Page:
Peter Segall / Juneau Empire
Lt. Gov. Kevin Meyer leaves the Alaska House of Representatives chamber Monday after presiding over yet another floor session where lawmakers were unable to elect leadership.

Peter Segall / Juneau Empire Lt. Gov. Kevin Meyer leaves the Alaska House of Representatives chamber Monday after presiding over yet another floor session where lawmakers were unable to elect leadership.

House deadlock remains, lawmakers to meet Wednesday

Evenly split body can’t agree on leaders

The Alaska House of Representatives failed yet again to organize a leadership Monday morning, after another brief floor session during which no nominations were made.

“Nominations is the only thing that I can do up,” said Lt. Gov. Kevin Meyer, who will preside over floor sessions in the chamber until a leadership is elected.

“Could do another prayer, that might help,” he said, drawing laughs from lawmakers.

[‘It must be done this year’: Senate president eyes fiscal plan]

The only vote the House has taken this year was over whether Rep. Bart LeBon, R-Fairbanks, would serve as speaker pro tempore, a temporary position. That vote resulted in a 20-20 deadlock that has remained, with neither Republicans or a blended coalition of mostly Democratic lawmakers able to form a majority.

The House took a month to organize in 2019, but lawmakers told the Empire in interviews last week this session felt closer to an agreement than two years ago.

[House members optimistic, but still deadlocked]

Meanwhile, the Senate elected its leaders last week and Tuesday will begin hearing bills in committees. But those bills can only advance so far before they must be sent over to the House.

The Senate met Monday morning as well, introducing another 26 bills for consideration. The first Senate committee hearing is scheduled for Tuesday afternoon and will hear a bill from Sen. Mike Shower, R-Wasilla, intended, he says, to strengthen the state’s election integrity with provisions like ballots tracking and establishing an election offense hotline.

Shower’s bill would also limit by-mail voting, which saw a statewide uptick in November.

Several bills from Gov. Mike Dunleavy were introduced in the Senate including the annual supplemental budget meant to cover expenses incurred after the close of the legislative session. Bills can make their way through Senate committees and even reach the Senate floor for a vote, but without an organized House of Representatives to send them to legislation will ultimately be stalled.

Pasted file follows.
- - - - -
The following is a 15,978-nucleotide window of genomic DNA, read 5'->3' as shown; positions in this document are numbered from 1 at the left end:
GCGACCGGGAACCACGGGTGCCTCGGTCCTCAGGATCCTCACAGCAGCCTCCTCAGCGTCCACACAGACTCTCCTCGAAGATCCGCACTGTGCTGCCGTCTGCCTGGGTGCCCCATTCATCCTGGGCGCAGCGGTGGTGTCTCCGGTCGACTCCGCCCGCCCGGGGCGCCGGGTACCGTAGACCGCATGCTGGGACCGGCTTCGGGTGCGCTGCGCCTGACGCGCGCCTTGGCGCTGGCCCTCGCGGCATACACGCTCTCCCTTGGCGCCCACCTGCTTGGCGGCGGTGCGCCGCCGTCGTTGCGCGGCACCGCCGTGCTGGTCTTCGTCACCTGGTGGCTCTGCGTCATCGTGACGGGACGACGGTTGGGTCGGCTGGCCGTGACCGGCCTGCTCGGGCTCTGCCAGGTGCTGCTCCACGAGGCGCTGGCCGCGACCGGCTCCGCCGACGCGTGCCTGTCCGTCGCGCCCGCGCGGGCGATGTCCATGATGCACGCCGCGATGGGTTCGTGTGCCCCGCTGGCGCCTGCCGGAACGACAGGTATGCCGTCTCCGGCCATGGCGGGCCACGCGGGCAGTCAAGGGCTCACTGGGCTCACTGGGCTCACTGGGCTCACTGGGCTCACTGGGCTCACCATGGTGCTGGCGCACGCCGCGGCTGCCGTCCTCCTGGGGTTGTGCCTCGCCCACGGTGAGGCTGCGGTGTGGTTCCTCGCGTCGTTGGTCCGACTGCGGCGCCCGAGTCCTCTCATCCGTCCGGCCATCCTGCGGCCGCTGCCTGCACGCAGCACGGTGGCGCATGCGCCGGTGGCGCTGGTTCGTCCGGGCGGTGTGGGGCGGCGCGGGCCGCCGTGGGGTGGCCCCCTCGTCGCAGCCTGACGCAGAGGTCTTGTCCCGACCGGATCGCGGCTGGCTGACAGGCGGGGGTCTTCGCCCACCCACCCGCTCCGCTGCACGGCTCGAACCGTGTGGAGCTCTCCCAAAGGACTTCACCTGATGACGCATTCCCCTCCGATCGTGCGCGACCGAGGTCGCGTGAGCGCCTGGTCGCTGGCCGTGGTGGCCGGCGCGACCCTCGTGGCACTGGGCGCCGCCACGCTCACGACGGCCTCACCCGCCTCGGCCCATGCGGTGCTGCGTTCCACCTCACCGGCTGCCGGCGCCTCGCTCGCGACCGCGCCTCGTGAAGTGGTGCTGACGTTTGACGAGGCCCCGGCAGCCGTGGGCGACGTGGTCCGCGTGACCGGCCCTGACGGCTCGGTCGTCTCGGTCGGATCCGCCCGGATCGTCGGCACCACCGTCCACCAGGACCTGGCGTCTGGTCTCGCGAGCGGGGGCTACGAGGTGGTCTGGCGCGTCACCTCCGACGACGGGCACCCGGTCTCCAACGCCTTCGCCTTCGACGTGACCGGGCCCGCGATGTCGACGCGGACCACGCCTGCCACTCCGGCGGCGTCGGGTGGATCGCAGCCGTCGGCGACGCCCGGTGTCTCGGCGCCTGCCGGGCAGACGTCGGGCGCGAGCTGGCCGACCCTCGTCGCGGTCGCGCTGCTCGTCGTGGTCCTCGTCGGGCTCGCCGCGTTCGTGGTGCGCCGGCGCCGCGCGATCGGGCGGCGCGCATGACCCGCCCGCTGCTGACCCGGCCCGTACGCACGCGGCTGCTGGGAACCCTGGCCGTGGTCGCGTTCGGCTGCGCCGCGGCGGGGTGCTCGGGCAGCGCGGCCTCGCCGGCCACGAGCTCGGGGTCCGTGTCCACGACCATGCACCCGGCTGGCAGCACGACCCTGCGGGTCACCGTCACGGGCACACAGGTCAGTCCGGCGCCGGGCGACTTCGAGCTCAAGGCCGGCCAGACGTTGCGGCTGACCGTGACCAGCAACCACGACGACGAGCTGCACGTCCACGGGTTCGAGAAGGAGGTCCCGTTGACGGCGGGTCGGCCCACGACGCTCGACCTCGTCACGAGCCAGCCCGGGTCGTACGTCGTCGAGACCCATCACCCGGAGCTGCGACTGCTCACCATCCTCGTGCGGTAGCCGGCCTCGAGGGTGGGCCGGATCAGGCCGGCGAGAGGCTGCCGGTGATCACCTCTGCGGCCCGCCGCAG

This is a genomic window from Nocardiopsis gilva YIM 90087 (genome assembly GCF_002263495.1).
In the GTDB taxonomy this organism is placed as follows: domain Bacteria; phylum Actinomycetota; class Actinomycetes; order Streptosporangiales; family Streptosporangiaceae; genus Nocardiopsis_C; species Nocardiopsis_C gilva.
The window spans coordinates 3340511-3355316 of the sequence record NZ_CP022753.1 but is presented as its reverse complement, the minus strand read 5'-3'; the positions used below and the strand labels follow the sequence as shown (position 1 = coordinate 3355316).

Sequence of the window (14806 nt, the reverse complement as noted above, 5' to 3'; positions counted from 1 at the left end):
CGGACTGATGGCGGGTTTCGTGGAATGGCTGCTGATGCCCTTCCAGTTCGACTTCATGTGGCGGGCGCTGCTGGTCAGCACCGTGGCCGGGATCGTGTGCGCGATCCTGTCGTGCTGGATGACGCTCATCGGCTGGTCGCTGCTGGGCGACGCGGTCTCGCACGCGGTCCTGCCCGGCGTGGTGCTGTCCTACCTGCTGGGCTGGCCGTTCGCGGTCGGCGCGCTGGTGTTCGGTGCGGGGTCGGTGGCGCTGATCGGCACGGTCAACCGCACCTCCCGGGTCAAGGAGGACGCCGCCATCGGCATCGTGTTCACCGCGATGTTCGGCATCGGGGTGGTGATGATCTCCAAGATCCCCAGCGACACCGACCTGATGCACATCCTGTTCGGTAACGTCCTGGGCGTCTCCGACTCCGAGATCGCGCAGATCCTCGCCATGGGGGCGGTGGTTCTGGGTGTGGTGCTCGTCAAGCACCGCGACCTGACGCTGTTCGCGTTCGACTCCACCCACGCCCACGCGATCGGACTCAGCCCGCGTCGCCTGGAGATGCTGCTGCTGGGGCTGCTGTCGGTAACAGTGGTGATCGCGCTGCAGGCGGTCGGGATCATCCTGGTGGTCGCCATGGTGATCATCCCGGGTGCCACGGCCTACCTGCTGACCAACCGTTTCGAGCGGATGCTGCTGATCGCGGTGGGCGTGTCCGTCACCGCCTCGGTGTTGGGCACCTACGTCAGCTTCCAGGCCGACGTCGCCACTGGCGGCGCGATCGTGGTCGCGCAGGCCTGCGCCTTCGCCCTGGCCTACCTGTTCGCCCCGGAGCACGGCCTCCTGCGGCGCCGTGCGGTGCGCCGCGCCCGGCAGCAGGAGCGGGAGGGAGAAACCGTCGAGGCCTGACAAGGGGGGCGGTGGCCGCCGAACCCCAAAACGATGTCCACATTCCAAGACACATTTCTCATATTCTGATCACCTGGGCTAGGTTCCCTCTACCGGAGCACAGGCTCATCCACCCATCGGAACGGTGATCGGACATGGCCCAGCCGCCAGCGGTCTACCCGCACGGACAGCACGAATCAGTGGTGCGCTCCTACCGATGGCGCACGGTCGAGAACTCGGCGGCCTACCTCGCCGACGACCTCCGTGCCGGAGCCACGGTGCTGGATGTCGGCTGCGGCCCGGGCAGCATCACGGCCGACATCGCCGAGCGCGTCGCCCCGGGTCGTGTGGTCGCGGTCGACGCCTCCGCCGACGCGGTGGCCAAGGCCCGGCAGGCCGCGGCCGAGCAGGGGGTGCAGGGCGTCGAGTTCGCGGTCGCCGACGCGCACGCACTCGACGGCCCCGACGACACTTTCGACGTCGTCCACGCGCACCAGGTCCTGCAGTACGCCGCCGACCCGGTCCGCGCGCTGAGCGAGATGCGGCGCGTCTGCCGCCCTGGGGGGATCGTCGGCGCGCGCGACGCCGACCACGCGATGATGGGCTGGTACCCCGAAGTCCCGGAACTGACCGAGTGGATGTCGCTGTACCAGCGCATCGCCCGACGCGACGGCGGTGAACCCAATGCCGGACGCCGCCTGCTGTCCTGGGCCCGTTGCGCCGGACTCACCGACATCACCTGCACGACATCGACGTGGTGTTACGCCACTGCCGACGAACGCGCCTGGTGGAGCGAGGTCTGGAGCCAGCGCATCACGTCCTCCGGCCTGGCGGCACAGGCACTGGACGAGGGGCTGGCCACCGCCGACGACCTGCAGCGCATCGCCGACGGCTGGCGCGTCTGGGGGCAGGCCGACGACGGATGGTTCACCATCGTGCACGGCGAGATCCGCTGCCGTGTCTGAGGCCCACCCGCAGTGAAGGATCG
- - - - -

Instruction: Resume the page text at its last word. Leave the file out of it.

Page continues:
Democrats in the Senate hold no committee chairmanships, meaning they have less control over when bills eventually reach the floor for a vote. Senate Democrats have already submitted dozens of bills, but committee chairs set agendas for meetings and can choose which bills to advance or hold.

But that’s been the situation for Senate Democrats for the past two years, said Sen. Tom Begich, D-Anchorage, Senate minority leader.

“We did that by building strong relationships,” Begich said in a phone interview Monday. “They need all of us to participate. The majority knows they need us to get things done.”

Begich noted the Republican caucus was no longer bound like it was for the previous session. Several Senate Republicans lost their committee chairmanships at the beginning of the last legislative session for voting against the caucus. Republicans are now free to vote independently meaning Democrats may be able to pull votes over for specific legislation.

Begich said he had thus far developed a good working relationship with Senate President Peter Micciche, R-Soldotna, and had said in meetings he would work aggressively to advance the interests of the minority. Micciche seemed receptive his concerns, Begich said, and added he hoped to build a working relationship with the opposition like he had with the previous Senate President Cathy Giessel, R-Anchorage.

Contact reporter Peter Segall at Follow him on Twitter at @SegallJnuEmpire.

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